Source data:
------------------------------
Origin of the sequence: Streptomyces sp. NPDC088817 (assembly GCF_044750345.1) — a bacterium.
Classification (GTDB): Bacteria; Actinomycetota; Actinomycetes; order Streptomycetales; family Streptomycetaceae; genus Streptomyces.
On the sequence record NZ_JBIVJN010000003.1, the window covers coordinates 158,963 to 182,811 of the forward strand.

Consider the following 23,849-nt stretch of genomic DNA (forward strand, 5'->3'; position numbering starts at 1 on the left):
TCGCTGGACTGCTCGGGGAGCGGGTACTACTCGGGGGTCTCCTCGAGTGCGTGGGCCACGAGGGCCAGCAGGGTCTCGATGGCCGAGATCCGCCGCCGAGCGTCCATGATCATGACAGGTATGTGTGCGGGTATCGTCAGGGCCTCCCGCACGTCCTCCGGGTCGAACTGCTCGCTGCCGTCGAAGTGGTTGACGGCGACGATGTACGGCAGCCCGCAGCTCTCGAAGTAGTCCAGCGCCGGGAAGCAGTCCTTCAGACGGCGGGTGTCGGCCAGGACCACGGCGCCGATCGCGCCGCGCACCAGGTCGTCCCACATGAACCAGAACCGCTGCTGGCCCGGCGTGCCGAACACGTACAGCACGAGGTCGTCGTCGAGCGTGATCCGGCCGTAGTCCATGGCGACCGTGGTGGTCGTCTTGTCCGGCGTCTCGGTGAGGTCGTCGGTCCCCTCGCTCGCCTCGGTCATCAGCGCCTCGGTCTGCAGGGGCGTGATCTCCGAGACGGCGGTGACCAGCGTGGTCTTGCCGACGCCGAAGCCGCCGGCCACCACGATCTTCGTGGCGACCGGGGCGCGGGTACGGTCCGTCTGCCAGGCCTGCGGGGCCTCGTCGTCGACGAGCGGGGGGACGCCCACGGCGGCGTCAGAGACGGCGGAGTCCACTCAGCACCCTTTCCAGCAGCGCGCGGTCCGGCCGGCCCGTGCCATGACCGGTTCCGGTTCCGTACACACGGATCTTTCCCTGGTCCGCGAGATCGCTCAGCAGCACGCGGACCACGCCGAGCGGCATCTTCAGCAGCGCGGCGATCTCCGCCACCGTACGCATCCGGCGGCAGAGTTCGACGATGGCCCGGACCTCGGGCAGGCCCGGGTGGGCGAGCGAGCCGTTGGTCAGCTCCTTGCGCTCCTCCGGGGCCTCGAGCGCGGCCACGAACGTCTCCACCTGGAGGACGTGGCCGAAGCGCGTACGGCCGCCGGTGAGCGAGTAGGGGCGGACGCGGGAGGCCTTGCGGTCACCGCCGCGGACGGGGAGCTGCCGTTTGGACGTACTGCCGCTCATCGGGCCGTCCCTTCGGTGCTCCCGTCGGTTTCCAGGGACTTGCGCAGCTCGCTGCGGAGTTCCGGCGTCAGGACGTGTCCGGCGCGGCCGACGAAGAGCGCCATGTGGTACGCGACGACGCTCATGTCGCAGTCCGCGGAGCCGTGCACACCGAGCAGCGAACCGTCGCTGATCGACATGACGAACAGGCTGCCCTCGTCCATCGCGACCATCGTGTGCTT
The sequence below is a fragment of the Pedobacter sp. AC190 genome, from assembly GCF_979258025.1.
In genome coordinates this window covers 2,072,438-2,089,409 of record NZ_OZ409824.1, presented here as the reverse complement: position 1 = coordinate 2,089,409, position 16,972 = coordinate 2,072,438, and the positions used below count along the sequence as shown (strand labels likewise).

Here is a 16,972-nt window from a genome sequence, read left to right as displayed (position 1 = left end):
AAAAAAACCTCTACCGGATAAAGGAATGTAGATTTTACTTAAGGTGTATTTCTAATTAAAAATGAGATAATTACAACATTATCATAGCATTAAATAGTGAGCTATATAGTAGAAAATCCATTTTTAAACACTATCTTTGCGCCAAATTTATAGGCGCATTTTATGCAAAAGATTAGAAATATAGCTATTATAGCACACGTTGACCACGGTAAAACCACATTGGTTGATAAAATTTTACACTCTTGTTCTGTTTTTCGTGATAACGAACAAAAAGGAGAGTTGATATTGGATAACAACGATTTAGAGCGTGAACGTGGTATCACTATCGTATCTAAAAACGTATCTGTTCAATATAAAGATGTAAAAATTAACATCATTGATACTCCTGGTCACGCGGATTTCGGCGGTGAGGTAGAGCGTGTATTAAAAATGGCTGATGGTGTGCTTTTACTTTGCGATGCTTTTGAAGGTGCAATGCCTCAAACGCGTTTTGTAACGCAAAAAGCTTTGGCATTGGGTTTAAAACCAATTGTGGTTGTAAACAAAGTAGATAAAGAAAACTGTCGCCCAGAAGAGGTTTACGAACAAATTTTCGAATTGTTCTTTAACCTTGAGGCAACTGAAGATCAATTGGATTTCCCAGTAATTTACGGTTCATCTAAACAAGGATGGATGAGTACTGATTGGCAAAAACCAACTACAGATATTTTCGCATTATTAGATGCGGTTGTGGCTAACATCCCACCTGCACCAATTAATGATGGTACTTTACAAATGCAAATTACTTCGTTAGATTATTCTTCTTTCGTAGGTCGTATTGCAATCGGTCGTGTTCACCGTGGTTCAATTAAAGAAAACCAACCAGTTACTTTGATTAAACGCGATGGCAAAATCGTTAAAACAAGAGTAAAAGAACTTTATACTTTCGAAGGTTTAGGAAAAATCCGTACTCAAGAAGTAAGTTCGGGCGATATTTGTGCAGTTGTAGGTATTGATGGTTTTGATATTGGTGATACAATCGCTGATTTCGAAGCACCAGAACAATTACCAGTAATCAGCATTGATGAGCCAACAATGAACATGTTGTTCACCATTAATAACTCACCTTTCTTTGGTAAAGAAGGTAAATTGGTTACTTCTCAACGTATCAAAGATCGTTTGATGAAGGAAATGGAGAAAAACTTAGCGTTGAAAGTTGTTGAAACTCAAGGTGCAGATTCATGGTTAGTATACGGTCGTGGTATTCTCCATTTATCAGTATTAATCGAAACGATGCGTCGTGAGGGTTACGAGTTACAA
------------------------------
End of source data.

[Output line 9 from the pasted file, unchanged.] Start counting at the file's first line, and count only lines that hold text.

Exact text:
AAAAAAACCTCTACCGGATAAAGGAATGTAGATTTTACTTAAGGTGTATTTCTAATTAAAAATGAGATAATTACAACATTATCATAGCATTAAATAGTGAGCTATATAGTAGAAAATCCATTTTTAAACACTATCTTTGCGCCAAATTTATAGGCGCATTTTATGCAAAAGATTAGAAATATAGCTATTATAGCACACGTTGACCACGGTAAAACCACATTGGTTGATAAAATTTTACACTCTTGTTCTGTTTTTCGTGATAACGAACAAAAAGGAGAGTTGATATTGGATAACAACGATTTAGAGCGTGAACGTGGTATCACTATCGTATCTAAAAACGTATCTGTTCAATATAAAGATGTAAAAATTAACATCATTGATACTCCTGGTCACGCGGATTTCGGCGGTGAGGTAGAGCGTGTATTAAAAATGGCTGATGGTGTGCTTTTACTTTGCGATGCTTTTGAAGGTGCAATGCCTCAAACGCGTTTTGTAACGCAAAAAGCTTTGGCATTGGGTTTAAAACCAATTGTGGTTGTAAACAAAGTAGATAAAGAAAACTGTCGCCCAGAAGAGGTTTACGAACAAATTTTCGAATTGTTCTTTAACCTTGAGGCAACTGAAGATCAATTGGATTTCCCAGTAATTTACGGTTCATCTAAACAAGGATGGATGAGTACTGATTGGCAAAAACCAACTACAGATATTTTCGCATTATTAGATGCGGTTGTGGCTAACATCCCACCTGCACCAATTAATGATGGTACTTTACAAATGCAAATTACTTCGTTAGATTATTCTTCTTTCGTAGGTCGTATTGCAATCGGTCGTGTTCACCGTGGTTCAATTAAAGAAAACCAACCAGTTACTTTGATTAAACGCGATGGCAAAATCGTTAAAACAAGAGTAAAAGAACTTTATACTTTCGAAGGTTTAGGAAAAATCCGTACTCAAGAAGTAAGTTCGGGCGATATTTGTGCAGTTGTAGGTATTGATGGTTTTGATATTGGTGATACAATCGCTGATTTCGAAGCACCAGAACAATTACCAGTAATCAGCATTGATGAGCCAACAATGAACATGTTGTTCACCATTAATAACTCACCTTTCTTTGGTAAAGAAGGTAAATTGGTTACTTCTCAACGTATCAAAGATCGTTTGATGAAGGAAATGGAGAAAAACTTAGCGTTGAAAGTTGTTGAAACTCAAGGTGCAGATTCATGGTTAGTATACGGTCGTGGTATTCTCCATTTATCAGTATTAATCGAAACGATGCGTCGTGAGGGTTACGAGTTACAA